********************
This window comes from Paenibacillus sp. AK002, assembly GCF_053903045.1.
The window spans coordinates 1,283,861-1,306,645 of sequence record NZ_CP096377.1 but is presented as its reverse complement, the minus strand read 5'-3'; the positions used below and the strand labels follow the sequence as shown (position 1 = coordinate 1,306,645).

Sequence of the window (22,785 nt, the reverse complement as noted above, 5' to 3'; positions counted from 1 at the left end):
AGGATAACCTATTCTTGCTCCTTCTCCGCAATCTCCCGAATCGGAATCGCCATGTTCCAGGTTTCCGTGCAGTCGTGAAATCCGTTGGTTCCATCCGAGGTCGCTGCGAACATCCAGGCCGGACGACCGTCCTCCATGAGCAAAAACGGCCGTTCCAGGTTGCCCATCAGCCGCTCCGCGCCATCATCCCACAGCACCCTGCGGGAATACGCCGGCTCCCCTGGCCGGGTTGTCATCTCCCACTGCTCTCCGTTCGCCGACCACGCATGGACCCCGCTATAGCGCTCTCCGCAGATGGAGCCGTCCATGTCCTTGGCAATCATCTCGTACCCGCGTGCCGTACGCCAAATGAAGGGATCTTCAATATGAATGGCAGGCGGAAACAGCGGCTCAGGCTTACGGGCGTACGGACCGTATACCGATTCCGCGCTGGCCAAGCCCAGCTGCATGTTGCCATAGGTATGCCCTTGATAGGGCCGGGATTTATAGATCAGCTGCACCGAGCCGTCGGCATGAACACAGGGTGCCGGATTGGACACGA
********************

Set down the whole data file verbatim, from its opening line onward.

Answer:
This window comes from Paenibacillus sp. AK002, assembly GCF_053903045.1.
The window spans coordinates 1,283,861-1,306,645 of sequence record NZ_CP096377.1 but is presented as its reverse complement, the minus strand read 5'-3'; the positions used below and the strand labels follow the sequence as shown (position 1 = coordinate 1,306,645).

Sequence of the window (22,785 nt, the reverse complement as noted above, 5' to 3'; positions counted from 1 at the left end):
AGGATAACCTATTCTTGCTCCTTCTCCGCAATCTCCCGAATCGGAATCGCCATGTTCCAGGTTTCCGTGCAGTCGTGAAATCCGTTGGTTCCATCCGAGGTCGCTGCGAACATCCAGGCCGGACGACCGTCCTCCATGAGCAAAAACGGCCGTTCCAGGTTGCCCATCAGCCGCTCCGCGCCATCATCCCACAGCACCCTGCGGGAATACGCCGGCTCCCCTGGCCGGGTTGTCATCTCCCACTGCTCTCCGTTCGCCGACCACGCATGGACCCCGCTATAGCGCTCTCCGCAGATGGAGCCGTCCATGTCCTTGGCAATCATCTCGTACCCGCGTGCCGTACGCCAAATGAAGGGATCTTCAATATGAATGGCAGGCGGAAACAGCGGCTCAGGCTTACGGGCGTACGGACCGTATACCGATTCCGCGCTGGCCAAGCCCAGCTGCATGTTGCCATAGGTATGCCCTTGATAGGGCCGGGATTTATAGATCAGCTGCACCGAGCCGTCGGCATGAACACAGGGTGCCGGATTGGACACGA